National Canadian Tire survey reveals Canadian attitudes as drivers prepare to hit the road
- Only half of Canadian drivers - and one third of drivers 18-34 - say vehicle maintenance is the most important thing they'll do before they hit the road
- More Canadian parents are worried about driving with cranky kids than having their car break down
TORONTO, May 13, 2014 /CNW/ - For many Canadians, the end of snow and the return of warm weather means only one thing - it's road trip season. From camping and cottage trips, to extended drives for visits with family and friends, Canadians are packing up their cars and getting ready to hit the road. With the May long weekend - also known as the "unofficial start of road trip season" - fast approaching, Canadian Tire is reminding drivers to have their vehicles inspected before heading out, particularly after this year's long and punishing winter.
According to a national survey conducted on behalf of Canadian Tire, almost half of all respondents (47 per cent) confess that a maintenance check is not the most important thing they do before getting on the road, with drivers aged 18-34 being the group least likely to have their car inspected (33 per cent). And yet, most drivers surveyed claimed that their biggest concern was their vehicle breaking down on the way to their destination (24 per cent). Drivers aged 18-34 were also more concerned about stocking up on snacks before leaving (13 per cent vs. 5 per cent nationally).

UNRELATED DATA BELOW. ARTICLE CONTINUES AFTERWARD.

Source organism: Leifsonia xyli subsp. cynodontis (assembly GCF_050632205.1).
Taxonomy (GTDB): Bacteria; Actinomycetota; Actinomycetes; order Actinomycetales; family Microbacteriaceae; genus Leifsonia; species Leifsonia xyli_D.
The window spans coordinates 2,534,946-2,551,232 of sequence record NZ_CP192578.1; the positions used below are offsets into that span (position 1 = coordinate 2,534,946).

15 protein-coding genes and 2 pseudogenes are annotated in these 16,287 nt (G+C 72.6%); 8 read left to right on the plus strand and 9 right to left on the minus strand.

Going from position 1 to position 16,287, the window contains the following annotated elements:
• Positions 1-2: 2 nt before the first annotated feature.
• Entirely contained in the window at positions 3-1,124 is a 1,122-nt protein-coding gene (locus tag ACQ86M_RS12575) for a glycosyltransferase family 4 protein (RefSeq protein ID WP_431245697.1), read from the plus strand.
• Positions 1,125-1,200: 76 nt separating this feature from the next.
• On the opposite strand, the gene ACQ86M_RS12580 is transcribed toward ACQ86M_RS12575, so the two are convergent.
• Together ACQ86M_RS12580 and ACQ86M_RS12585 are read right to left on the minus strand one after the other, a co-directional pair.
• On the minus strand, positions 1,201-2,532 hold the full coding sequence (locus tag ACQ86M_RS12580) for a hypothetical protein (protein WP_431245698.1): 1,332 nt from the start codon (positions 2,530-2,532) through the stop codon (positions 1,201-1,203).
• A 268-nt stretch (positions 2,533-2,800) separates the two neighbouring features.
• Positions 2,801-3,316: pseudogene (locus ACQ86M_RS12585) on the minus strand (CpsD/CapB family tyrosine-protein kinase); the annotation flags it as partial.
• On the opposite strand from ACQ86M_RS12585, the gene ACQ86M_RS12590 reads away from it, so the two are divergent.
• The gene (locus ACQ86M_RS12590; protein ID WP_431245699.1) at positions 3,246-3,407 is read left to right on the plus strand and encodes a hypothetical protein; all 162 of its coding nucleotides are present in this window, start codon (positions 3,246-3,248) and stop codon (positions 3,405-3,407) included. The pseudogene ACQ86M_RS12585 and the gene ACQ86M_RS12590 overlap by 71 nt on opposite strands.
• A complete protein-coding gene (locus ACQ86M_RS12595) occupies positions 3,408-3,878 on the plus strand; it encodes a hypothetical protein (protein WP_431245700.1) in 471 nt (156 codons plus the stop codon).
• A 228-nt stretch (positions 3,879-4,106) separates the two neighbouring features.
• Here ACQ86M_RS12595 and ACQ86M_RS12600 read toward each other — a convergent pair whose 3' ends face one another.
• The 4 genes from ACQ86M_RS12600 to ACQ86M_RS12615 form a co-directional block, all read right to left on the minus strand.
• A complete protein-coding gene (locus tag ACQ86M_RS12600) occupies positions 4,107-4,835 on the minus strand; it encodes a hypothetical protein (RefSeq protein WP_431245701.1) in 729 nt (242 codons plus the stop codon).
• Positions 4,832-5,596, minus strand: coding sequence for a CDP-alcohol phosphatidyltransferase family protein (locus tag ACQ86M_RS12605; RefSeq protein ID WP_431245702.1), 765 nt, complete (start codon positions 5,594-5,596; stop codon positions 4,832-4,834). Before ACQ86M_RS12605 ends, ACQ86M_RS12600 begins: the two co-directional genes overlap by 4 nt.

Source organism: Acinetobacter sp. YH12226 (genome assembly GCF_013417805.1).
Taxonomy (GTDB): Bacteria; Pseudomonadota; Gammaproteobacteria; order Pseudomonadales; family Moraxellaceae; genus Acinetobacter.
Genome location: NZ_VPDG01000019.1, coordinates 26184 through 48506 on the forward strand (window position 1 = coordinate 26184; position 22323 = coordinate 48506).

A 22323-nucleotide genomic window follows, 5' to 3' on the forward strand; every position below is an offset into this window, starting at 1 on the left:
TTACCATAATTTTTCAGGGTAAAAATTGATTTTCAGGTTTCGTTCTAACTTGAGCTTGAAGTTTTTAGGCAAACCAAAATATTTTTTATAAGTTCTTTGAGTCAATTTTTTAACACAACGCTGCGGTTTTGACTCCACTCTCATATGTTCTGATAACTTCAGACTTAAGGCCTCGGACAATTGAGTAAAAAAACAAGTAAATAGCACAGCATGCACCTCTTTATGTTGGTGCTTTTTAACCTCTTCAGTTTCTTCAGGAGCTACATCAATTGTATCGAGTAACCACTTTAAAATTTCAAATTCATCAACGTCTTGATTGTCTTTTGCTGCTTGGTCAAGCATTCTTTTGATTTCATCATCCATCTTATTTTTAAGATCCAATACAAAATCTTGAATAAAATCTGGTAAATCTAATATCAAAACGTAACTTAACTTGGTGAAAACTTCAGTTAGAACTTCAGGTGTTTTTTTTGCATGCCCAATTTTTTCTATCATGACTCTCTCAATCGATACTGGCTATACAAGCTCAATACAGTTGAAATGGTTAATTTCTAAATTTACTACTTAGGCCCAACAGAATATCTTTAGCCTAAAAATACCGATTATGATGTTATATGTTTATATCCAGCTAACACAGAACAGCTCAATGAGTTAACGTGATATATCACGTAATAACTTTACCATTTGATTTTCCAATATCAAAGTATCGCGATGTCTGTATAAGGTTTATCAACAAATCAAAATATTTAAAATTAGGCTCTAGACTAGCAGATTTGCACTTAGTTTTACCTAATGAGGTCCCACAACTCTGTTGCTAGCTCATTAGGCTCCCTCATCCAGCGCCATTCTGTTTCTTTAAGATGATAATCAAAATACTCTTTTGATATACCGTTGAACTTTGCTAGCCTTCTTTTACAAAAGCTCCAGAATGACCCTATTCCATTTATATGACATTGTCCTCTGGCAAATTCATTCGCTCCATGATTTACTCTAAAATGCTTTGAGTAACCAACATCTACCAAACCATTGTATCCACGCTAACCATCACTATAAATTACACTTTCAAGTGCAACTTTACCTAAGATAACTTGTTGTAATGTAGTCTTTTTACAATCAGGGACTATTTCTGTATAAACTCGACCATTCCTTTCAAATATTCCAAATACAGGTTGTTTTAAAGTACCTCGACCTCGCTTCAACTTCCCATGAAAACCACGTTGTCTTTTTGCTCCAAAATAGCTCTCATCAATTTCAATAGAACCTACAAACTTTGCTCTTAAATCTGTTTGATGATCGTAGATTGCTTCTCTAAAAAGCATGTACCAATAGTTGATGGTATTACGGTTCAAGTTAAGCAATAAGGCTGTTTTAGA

"Without any doubt, the most effective way to stay safe on the road this summer and avoid any surprises is to ensure that your car is in good working order before your head out on a long road trip," said Graham Jeffrey, Associate Vice President, Automotive, Canadian Tire. "So, if you don't want to find yourself on the side of the road dealing with a maintenance issue, think safety before snacks and hit your service centre."In addition to lackluster safety habits, Canadian Tire's 2014 survey reveals that although Canadian drivers place a premium on comfort, they fail to recognize that one of the most effective ways to stay comfortable on long drives is to minimize car clutter and dirt. Despite wear and tear from this year's unrelenting winter, 56 per cent of respondents confessed to having never or only once in two months cleaned their car this winter, with parents of children under 18 admitting to being the worst offenders (66 per cent). Inside the car, it's not much better, with 35 per cent of Canadian drivers describing themselves as "Casual Cup Holder Custodians," cleaning sporadically and focusing on tidying high traffic areas like cup holders, back seats and trunks.
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